Originally Written by Wael Nawara on 3rd FEB 2011
Egypt's Uprising: What Next?
After eight days of protests, Mubarak is starting to get the hint; that he is no longer wanted as a President by his own people. The President's Termination Letter has been sealed by millions of Egyptians who have been taking to the streets in demonstrations all over Egypt. Massive demonstrations the likes of which Egypt has never witnessed in its history.
After 30 years of ruling Egypt, the 83-year old man has clearly become detached from reality. His first reaction to "#Jan25" demonstration did not come until a much bigger demonstration took place on Friday"#Jan28".
During that "Friday of Rage" Protests, the police used maximum force for over 5 hours against the protesters, with thousands of riot police beating peaceful protesters with sticks, firing tear gas bombs, rubber bullets and live shots till ammunition ran out. When they ran out of bombs the police withdrew their forces in a chaotic manner, surrendering the "battlefield" to the protesters. The Army had to step in. Protesters greeted the Army with chants, embraced the soldiers, took photos with them and climbed up onto their tanks. Mubarak came on TV on the eve of that Friday offering some government reshuffle and warning of chaos. The protesters were extremely disappointed and vowed to remain in protest till their demands were met. The following days, the Police withdrew their forces from all over Egypt, releasing thousands of prisoners and spreading terror. Egyptians responded spontaneously forming neighborhood watch groups protecting homes, public buildings, churches and museums.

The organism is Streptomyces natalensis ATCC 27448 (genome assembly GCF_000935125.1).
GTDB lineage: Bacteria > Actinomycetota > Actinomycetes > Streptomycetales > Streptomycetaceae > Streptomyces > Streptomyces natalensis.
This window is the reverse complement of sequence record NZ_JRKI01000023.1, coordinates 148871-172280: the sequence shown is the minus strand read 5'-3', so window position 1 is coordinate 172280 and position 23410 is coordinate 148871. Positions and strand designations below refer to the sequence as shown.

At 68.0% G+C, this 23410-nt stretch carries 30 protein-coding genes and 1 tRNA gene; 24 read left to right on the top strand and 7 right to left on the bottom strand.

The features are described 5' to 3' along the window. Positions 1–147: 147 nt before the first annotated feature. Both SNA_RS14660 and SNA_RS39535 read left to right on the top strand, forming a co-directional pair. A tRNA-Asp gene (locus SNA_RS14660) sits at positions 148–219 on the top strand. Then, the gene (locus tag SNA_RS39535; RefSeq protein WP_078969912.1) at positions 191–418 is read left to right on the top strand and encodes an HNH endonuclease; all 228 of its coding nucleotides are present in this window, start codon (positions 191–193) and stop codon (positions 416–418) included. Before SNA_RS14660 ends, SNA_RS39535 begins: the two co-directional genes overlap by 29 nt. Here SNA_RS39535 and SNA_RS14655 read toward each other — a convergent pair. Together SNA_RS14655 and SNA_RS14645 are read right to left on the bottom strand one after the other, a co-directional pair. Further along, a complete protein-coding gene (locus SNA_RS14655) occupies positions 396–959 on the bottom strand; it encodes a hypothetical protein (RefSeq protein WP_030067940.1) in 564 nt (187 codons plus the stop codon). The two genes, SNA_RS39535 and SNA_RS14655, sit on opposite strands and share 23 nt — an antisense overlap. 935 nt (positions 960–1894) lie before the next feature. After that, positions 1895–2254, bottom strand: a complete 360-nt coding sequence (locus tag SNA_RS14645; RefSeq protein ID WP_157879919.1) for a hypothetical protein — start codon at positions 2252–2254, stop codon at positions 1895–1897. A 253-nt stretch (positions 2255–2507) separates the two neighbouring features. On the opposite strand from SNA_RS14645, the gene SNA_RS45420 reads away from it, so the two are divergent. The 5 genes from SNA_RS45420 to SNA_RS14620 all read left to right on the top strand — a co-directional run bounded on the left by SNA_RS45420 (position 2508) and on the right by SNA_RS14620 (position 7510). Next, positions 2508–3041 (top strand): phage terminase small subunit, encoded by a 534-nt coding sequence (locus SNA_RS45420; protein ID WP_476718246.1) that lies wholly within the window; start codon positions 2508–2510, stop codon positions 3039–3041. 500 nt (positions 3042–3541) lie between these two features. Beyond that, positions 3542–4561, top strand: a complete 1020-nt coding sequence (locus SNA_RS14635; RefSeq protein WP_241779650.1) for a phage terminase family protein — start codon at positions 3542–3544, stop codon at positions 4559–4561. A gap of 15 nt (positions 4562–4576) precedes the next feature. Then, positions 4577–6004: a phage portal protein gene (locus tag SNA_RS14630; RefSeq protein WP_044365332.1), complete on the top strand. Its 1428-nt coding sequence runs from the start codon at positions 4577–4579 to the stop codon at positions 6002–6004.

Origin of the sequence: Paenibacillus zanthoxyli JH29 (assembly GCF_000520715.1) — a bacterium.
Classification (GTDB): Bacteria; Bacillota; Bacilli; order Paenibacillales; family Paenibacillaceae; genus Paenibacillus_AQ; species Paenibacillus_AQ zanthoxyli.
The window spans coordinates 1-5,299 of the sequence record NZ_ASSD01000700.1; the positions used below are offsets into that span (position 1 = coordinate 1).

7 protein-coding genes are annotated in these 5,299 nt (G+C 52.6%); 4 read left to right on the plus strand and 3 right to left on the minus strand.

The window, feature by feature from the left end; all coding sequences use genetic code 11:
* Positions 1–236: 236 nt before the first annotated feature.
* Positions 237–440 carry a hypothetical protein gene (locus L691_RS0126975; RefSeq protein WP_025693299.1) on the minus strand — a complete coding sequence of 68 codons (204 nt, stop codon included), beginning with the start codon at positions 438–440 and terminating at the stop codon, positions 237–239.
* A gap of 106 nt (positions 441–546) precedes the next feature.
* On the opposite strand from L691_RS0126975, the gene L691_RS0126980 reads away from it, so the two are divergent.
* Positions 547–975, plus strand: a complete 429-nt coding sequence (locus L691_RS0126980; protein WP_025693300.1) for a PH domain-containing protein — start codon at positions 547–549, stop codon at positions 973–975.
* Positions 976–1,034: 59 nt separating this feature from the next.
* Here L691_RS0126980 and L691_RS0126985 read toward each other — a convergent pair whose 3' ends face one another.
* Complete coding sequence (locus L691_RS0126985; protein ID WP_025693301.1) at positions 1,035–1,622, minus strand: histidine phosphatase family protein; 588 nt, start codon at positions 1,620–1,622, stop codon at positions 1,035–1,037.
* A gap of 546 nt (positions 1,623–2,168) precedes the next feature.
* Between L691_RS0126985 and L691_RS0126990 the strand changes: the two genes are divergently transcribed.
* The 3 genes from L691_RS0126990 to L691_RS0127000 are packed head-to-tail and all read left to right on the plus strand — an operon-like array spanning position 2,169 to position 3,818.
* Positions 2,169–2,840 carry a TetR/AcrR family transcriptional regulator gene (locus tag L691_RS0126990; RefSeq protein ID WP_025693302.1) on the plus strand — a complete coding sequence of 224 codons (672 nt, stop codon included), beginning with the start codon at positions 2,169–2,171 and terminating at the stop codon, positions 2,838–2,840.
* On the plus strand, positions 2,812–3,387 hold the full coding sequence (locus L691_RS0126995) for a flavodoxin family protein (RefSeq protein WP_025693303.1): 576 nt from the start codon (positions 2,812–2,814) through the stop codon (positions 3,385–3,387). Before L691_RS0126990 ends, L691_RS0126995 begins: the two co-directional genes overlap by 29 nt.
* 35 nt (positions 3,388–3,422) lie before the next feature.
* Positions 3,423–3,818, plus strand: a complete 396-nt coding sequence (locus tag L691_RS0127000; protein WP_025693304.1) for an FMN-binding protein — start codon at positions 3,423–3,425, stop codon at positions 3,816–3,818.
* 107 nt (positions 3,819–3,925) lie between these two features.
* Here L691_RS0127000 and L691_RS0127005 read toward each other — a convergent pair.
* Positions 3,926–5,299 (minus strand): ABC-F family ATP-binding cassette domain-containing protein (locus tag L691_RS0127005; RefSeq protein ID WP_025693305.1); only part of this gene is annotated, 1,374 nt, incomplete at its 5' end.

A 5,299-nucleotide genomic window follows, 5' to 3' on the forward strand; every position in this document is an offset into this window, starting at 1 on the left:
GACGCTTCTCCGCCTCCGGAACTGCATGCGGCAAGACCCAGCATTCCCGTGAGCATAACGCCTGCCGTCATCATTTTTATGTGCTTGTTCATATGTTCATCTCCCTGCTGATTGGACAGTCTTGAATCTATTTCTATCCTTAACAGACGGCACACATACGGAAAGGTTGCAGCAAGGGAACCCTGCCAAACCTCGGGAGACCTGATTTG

It is not really hard to understand why Egyptians want to get rid of what they consider a corrupt, oppressive and reform-proof regime headed by Hosni Mubarak, who has been in power since 1981. Almost seventy percent of Egyptians have never known another president. And while the demonstrations were spontaneous and organic, the National Assembly of Change, with members from several parties and protest movements headed by ElBaradei has been championing the cause of change for the past year, gathering over one million signatures on a petition demanding constitutional reform, free and fair elections.
After November elections of last year where the NDP got over 90% of the seats amidst reports of wide fraud and irregularities, the National Assembly of Change developed what is now known as the People's Parliament, a sort of a shadow parliament with 100 members from various opposition parties, movements in addition to independents. The People's Parliament elected a committee of 10 members headed by Dr. ElBaradei, representing various change movements.
This committee is to start dialogue with the regime once President Mubarak responds to the basic demand of the people to step down and delegate his powers to Vice President Suleiman.
During the past few days, the regime made it clear, however, that it did not want to negotiate with "this" group. Instead, it continued its addiction of wanting to choose both government and opposition, as it sought dialogue with some other coalition of long co-opted opposition parties which did not participate in the change movement or the demonstrations.